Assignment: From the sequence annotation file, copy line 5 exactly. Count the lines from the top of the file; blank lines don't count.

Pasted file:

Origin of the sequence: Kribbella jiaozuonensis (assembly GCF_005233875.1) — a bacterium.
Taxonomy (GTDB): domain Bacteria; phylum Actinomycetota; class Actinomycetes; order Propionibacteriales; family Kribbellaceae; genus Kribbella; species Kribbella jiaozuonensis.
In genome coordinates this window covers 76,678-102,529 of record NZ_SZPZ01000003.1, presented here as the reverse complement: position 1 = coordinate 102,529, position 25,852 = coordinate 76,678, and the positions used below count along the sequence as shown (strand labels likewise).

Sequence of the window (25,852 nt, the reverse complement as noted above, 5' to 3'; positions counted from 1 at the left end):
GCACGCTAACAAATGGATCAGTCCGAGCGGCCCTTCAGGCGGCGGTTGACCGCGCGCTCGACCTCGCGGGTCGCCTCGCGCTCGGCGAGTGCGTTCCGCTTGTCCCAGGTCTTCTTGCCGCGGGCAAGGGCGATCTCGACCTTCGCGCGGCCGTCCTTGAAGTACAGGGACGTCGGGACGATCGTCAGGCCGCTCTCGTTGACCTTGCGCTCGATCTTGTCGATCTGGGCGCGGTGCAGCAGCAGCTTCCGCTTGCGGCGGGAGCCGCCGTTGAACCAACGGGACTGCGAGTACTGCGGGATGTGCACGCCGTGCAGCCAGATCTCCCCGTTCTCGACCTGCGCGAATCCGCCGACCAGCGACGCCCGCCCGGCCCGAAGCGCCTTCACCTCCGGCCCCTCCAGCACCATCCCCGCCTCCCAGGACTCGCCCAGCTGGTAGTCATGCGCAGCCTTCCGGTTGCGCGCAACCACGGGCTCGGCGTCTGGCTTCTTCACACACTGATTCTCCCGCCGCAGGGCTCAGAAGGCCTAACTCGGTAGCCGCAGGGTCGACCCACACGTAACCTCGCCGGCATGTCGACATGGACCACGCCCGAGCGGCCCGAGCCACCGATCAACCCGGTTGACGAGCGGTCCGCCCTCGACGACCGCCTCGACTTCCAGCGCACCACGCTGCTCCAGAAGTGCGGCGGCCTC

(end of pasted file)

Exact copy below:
GCACGCTAACAAATGGATCAGTCCGAGCGGCCCTTCAGGCGGCGGTTGACCGCGCGCTCGACCTCGCGGGTCGCCTCGCGCTCGGCGAGTGCGTTCCGCTTGTCCCAGGTCTTCTTGCCGCGGGCAAGGGCGATCTCGACCTTCGCGCGGCCGTCCTTGAAGTACAGGGACGTCGGGACGATCGTCAGGCCGCTCTCGTTGACCTTGCGCTCGATCTTGTCGATCTGGGCGCGGTGCAGCAGCAGCTTCCGCTTGCGGCGGGAGCCGCCGTTGAACCAACGGGACTGCGAGTACTGCGGGATGTGCACGCCGTGCAGCCAGATCTCCCCGTTCTCGACCTGCGCGAATCCGCCGACCAGCGACGCCCGCCCGGCCCGAAGCGCCTTCACCTCCGGCCCCTCCAGCACCATCCCCGCCTCCCAGGACTCGCCCAGCTGGTAGTCATGCGCAGCCTTCCGGTTGCGCGCAACCACGGGCTCGGCGTCTGGCTTCTTCACACACTGATTCTCCCGCCGCAGGGCTCAGAAGGCCTAACTCGGTAGCCGCAGGGTCGACCCACACGTAACCTCGCCGGCATGTCGACATGGACCACGCCCGAGCGGCCCGAGCCACCGATCAACCCGGTTGACGAGCGGTCCGCCCTCGACGACCGCCTCGACTTCCAGCGCACCACGCTGCTCCAGAAGTGCGGCGGCCTC